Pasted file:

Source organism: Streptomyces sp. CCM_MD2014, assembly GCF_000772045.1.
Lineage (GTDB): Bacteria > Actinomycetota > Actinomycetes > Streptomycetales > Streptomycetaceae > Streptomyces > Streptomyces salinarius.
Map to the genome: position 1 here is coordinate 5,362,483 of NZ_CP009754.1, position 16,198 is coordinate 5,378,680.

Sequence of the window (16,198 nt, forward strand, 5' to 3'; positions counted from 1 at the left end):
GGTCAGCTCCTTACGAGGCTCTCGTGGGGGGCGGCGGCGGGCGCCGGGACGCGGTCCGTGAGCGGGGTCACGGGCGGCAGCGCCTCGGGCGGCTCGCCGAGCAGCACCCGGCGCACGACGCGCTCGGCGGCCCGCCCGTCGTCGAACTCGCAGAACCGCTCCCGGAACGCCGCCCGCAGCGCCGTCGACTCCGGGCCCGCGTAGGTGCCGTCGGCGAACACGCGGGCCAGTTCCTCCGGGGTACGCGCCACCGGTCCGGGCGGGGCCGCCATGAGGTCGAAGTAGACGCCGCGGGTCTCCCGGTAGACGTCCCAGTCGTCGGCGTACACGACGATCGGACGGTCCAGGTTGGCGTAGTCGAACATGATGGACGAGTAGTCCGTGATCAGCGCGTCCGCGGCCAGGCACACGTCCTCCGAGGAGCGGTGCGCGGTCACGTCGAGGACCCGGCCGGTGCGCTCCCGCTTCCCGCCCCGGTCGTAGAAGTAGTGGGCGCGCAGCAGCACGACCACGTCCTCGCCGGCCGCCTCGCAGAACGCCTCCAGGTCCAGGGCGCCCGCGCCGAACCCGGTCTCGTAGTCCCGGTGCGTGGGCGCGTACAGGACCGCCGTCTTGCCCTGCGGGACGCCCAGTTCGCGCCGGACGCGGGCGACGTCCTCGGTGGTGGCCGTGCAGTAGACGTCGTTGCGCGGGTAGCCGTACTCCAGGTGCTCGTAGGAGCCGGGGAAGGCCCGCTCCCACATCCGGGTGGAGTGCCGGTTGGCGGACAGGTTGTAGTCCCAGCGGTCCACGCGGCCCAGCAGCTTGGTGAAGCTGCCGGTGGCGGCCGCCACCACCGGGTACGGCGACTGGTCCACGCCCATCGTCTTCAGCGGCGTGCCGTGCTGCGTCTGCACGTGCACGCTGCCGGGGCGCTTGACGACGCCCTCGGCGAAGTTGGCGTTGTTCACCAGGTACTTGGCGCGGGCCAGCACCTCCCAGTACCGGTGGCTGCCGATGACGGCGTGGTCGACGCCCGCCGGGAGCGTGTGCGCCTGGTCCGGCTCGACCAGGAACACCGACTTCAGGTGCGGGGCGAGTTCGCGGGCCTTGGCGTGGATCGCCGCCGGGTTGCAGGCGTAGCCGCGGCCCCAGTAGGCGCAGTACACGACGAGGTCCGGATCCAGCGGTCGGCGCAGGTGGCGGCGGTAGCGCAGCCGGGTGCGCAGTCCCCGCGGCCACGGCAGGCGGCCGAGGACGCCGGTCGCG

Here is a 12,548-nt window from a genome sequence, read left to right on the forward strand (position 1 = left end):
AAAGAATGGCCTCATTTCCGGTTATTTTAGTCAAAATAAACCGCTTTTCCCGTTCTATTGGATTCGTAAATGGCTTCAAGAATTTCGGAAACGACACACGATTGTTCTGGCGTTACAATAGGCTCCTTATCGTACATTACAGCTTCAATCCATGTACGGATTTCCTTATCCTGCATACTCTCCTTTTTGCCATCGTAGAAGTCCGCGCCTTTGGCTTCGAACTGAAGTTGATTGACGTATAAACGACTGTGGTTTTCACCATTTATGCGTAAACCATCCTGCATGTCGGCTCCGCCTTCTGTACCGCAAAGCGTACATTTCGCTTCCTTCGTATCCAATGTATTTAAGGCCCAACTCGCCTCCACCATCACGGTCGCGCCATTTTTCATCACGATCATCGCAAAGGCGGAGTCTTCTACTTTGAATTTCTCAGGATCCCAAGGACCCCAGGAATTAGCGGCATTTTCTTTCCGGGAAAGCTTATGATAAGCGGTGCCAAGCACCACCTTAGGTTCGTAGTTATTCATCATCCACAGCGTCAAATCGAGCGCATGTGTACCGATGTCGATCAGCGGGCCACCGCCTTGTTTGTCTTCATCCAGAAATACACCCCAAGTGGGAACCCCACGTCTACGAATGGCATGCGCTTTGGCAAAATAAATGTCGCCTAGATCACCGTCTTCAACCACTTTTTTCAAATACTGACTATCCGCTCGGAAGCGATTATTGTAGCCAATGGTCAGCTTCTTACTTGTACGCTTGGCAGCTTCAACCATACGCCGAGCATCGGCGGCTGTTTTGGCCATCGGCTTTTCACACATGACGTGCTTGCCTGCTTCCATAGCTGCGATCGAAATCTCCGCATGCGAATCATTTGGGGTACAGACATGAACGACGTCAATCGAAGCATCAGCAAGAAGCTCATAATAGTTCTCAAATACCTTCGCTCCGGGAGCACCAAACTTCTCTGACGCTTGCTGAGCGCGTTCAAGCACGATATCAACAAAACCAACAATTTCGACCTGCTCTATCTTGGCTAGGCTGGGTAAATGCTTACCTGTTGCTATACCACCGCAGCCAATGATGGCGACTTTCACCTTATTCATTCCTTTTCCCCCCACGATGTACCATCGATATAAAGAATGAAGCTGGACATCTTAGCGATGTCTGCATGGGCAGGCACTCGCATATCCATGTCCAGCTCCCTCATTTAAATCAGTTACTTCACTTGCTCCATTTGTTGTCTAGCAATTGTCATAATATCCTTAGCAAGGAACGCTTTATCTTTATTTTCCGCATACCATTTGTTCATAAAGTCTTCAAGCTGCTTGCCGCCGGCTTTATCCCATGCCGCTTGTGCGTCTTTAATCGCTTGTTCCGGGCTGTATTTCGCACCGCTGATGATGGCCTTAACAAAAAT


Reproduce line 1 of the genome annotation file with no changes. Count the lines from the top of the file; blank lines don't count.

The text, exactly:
Source organism: Streptomyces sp. CCM_MD2014, assembly GCF_000772045.1.